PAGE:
Editor Michelle Holland presented on the newly updated BUIOH Style Guide in the New Answers to Old Questions in the Digital Age panel. Her contribution prompted some interesting questions in the Q&A portion of the session - it seems almost everyone has transcription quandaries that need addressing! Michelle talks about her favorite session of the conference:
"My favorite featured three Baylor professors--Laine Scales, Tanya Brice (now at Benedict College), and Elizabeth Goatley--who shared what they learned in their individual oral history projects that all dealt with civil rights in Louisville, Kentucky. I enjoyed their perspectives on how an interviewer can influence the answers an interviewee will give."
Steven Sielaff (left) poses with the Oral History Review editorial team after an exquisite dinner
Newly hired University Researcher Steven Sielaff presented his work beta testing the Oral History Metadata Synchronizer (OHMS) in the OHMS: Enhancing Access to Oral History for Free session. OHMS is software in its second year of development out of the University of Kentucky's Louis B. Nunn Center for Oral History and Baylor University will soon be the first to install a local version for use on any number of university-based A/V projects. More info on OHMS can be found here.
In addition to his presentation Steven also volunteered for OHA at their registration desk, attended the Oral History and the Law workshop, and served as official Editorial Assistant for the Oral History Review (OHR) for the length of the conference. He blogged and Tweeted his experiences throughout on the official OHR social media platforms, then wrote a summary piece for Oxford University Press that was recently published here.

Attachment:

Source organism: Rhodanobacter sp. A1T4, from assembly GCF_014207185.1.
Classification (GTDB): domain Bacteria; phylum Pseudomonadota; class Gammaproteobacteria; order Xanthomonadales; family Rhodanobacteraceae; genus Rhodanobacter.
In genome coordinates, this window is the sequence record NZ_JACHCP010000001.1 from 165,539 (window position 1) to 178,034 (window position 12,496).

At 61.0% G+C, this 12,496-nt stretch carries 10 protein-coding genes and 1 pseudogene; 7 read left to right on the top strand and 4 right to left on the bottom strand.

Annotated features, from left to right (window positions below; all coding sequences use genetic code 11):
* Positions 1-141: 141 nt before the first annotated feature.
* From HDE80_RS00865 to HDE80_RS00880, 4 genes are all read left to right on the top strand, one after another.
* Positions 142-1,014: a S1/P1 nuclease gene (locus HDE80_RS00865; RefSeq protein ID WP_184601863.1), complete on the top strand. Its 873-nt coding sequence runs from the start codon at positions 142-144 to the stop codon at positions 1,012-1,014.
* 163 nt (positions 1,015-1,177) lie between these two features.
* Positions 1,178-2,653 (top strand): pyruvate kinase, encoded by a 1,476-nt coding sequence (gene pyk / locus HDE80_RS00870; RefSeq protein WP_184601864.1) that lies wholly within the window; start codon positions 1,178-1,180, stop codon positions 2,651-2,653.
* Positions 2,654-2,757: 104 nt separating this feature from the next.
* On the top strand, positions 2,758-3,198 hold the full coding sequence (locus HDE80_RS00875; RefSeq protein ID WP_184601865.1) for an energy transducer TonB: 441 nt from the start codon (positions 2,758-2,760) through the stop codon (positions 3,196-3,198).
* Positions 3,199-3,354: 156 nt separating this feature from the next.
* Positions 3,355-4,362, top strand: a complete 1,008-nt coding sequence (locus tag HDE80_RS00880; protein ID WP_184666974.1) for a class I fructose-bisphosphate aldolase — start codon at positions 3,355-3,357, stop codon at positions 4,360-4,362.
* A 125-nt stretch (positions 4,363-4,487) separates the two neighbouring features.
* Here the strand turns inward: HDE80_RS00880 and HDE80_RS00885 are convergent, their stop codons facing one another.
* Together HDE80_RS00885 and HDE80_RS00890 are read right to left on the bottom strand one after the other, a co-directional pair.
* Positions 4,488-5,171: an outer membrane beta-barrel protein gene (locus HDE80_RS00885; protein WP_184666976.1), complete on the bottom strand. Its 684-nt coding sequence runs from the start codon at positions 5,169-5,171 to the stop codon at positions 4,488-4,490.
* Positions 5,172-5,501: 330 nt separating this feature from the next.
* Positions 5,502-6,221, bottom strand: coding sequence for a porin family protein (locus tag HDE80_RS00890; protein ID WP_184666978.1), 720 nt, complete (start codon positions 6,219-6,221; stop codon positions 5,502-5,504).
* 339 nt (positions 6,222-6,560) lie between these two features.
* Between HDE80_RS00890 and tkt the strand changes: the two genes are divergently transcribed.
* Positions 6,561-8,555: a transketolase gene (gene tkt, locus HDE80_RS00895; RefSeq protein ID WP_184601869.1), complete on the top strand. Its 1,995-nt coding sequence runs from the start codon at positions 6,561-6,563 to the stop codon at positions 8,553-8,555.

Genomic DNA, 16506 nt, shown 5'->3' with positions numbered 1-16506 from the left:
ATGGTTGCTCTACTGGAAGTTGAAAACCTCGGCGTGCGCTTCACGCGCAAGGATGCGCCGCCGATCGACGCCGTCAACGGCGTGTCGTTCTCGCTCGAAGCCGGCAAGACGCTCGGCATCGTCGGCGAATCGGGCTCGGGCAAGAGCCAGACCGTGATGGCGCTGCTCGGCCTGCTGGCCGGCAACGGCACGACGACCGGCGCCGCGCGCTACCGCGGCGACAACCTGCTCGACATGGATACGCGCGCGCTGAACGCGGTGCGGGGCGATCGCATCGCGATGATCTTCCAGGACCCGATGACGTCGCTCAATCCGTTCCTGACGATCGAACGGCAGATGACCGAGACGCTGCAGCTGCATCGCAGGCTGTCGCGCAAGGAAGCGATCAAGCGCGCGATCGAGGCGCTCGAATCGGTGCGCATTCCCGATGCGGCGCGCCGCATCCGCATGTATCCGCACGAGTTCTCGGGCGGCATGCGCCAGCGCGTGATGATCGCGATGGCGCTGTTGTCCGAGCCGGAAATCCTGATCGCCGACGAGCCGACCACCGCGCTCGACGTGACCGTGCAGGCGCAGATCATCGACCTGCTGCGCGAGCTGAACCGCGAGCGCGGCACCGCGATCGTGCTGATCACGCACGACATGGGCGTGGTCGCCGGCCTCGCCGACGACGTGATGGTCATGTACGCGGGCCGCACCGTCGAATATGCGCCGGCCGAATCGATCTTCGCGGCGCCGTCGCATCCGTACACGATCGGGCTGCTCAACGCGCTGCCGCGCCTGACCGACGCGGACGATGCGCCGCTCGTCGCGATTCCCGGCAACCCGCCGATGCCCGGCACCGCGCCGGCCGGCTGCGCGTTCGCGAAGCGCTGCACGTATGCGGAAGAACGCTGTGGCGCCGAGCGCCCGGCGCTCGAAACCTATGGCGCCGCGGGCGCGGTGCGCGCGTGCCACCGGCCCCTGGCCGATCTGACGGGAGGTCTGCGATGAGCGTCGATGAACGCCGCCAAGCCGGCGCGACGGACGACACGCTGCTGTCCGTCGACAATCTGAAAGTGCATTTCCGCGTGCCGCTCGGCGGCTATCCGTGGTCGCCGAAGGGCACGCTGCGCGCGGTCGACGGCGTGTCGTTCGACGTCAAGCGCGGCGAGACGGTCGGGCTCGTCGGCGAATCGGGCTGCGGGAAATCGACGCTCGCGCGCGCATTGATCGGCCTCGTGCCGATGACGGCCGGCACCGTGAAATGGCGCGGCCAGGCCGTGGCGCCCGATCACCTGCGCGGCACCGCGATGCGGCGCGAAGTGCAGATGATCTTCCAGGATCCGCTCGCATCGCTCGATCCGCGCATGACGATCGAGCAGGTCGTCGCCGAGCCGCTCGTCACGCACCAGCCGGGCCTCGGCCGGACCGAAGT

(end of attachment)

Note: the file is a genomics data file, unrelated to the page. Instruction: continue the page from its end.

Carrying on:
Priscilla Martinez (left) details stories from the Crystal City, TX school system
A few former BUIOH graduate assistants were also in attendance and presented on their recent activities and research:
Priscilla Martinez (MA '13) gave a great multimedia presentation on her recent thesis research entitled "Why Just Them? We Were Beautiful Too" Crafting Identity and Constructing Community in Crystal City, Texas. Her overall panel, Myth, Memory and Malice in the Making of Mexican-American Cultural Identities, featured current work by three PhD candidates in a general field of US History that is woefully underrepresented. Priscilla is currently enrolled in the History PhD program at UC Santa Cruz.
Carlos Lopez (MA '09) took part in the popular So, What Do You Do? Concurrent Event where ten presenters have five minutes to define who they are and what they do in the field. Carlos' internet-meme themed approach was certainly a hit. Carlos is also a member of the OHA diversity committee and is currently enrolled in the History PhD program at Arizona State.
Jessica Roseberry (MA '03) presented on her recent oral history project "Shiloh Voices" in God, the Ghetto and Shiloh the Nonprofit: Views of Spirituality from Inner-City New York. Shiloh is Christian nonprofit organization in New York City that works with at-risk youth, and Jessica's parents worked for Shiloh in the 1970s. The audience really responded to her personal connection with the project, which numbers around 100 interviews total and is currently being accessioned at the BUIOH.
OHA attendees enjoying dinner and exhibits at the Oklahoma History Center
In total the conference was a great success and BUIOH was very well represented. A big thank you to the OHA staff and everyone in the OKC area and beyond that made this meeting memorable. We look forward to many more opportunities to share our work and network with the oral history community, beginning next year in Madison, WI for OHA 2014!